Tutorial 1: Review (May 4)This tutorial covers the basic the three basic tools in Scheme that we will be using in this course: Functions as values, Local expressions, and Elementary mutation. These concepts were introduced in Lecture Module 1 (see Handouts).
Suppose we want a function to compute the value of the polynomial f(x) = x^{4} + 8x^{3} + 25x^{2} + 36x + 20at a given point x. We could simplify this computation by noting that f(x) factors to f(x) = (x+2)^{2} * ((x+2)^{2} + 1) Using this simplification, and using a Say we have a global variable Write a function,(define sum 0) addtosum , which consumes a number and updates the value of
sum to be the previous value of sum plus the given
number. The function should produce the new value of sum .
Write a function which consumes a 2ary function (that is, a function which
takes two arguments), and a single value, and produces the result of applying
that function to the given argument repeated twice. So, for example,
the line One way to write a name is as a list of two strings, for example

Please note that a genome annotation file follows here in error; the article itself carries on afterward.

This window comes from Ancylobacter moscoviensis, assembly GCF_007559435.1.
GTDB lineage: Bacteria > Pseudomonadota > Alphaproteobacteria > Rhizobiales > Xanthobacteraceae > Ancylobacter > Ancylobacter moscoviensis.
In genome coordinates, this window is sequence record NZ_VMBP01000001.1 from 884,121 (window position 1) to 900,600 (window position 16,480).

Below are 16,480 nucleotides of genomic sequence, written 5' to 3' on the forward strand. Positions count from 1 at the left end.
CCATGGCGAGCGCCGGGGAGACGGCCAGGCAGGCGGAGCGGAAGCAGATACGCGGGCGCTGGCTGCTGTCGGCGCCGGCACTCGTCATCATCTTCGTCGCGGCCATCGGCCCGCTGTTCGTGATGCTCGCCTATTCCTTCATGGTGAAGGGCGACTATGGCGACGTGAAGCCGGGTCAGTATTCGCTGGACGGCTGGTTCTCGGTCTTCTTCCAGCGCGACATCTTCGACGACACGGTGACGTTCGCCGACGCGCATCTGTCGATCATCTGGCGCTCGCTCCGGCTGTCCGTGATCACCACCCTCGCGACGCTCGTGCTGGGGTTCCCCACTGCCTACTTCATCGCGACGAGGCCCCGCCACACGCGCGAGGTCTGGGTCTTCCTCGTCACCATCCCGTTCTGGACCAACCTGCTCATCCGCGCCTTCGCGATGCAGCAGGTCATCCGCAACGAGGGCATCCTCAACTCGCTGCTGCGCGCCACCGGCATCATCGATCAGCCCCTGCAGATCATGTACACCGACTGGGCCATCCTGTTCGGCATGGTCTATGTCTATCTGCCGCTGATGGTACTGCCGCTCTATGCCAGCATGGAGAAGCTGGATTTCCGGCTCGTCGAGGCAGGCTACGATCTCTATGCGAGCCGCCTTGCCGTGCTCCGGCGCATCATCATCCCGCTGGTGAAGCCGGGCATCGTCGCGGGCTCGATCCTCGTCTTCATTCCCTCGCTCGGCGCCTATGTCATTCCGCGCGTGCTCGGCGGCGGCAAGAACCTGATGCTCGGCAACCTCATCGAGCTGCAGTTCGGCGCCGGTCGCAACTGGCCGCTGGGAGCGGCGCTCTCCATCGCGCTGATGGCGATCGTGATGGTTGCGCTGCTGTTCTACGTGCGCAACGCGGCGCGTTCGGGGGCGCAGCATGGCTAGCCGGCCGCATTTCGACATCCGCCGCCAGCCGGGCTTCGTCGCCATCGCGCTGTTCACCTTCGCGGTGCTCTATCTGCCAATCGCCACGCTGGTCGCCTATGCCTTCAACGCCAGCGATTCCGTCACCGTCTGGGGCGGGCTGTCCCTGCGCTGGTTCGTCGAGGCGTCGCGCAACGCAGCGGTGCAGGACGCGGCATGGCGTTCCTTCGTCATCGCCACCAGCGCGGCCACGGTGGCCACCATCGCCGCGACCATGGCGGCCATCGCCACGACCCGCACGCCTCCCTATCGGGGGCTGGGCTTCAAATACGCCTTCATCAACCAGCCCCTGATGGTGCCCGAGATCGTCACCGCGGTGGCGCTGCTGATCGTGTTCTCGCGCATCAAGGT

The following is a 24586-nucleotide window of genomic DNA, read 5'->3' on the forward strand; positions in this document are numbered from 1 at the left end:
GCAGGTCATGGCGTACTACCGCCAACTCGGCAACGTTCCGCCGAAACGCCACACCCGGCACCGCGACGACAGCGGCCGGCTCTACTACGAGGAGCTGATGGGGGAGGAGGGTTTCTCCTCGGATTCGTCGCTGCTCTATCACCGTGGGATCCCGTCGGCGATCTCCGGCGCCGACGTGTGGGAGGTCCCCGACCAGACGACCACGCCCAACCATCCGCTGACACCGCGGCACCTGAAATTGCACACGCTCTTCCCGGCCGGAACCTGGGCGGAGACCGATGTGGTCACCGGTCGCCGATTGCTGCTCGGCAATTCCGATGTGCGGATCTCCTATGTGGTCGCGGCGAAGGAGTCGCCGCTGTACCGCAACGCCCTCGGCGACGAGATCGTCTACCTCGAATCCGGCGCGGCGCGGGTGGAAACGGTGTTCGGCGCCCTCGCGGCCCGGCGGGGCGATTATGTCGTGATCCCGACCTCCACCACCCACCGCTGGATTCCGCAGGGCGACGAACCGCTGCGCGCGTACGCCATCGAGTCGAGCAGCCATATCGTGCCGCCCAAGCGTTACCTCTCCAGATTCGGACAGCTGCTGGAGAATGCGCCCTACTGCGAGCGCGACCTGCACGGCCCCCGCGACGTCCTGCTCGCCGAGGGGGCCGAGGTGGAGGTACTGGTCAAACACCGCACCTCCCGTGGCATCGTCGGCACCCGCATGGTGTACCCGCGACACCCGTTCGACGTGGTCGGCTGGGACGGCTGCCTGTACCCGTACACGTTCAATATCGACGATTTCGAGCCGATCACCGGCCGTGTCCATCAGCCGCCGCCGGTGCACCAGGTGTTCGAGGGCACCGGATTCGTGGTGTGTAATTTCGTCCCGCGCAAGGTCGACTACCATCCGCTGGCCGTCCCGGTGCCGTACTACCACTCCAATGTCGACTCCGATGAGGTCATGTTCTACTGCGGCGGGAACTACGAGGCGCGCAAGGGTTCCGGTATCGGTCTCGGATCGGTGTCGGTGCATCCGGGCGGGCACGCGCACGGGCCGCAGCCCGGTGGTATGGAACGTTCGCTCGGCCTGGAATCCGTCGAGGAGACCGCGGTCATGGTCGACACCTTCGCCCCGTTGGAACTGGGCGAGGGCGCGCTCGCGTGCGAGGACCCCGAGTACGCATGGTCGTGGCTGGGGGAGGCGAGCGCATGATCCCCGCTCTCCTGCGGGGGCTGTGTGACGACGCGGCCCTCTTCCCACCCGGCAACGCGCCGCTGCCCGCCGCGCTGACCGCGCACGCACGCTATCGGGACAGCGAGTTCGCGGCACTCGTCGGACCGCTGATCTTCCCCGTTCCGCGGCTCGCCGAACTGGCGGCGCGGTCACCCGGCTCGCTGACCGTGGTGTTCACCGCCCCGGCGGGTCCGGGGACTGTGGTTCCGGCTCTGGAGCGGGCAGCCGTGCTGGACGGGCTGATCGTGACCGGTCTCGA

So, for example, if we have: then the result would be:(define addbush (makeaddsurname "Bush")) (addbush "George") (addbush "Laura")
The following exercises will require you to combine the three tools described above to write some more complex functions. We want a function which takes no arguments and produces, on consecutive calls,
the next integer in increasing order. Your task is to write a function,
So, for instance, if we execute the following code: then the following numbers should be produced:(define nextfrom5 (makenextinteger 5)) (nextfrom5) (nextfrom5) (nextfrom5) 5 6 7 Professors, TAs, tutors, and the like often need to enter a list of marks and
then find the average. We want a function that consumes one score and produces
the average of all scores entered so far. We may want to do this many times,
so using a global variable is undesirable. Rather, write a function,
Recall the formula for computing the average of n scores s_{1}, s_{2},...,s_{n}: average = (s_{1} + s_{2} + ... + s_{n})/n So if we have the following code: then the following will be produced:(define avg (makerunningaverage)) (avg 70) (avg 80) (avg 90)
Hint: the most elegant solution actually stores two local variables. We want a function that takes no arguments and returns each element of
some list in order, in successive calls. When there are no more elements in the
list, the function should just return So the following code: would produce the following:(define iterator (makeiterator (list 'a 'b))) (iterator) (iterator) (iterator)


Last modified on Friday, 19 August 2011, at 18:05 hours.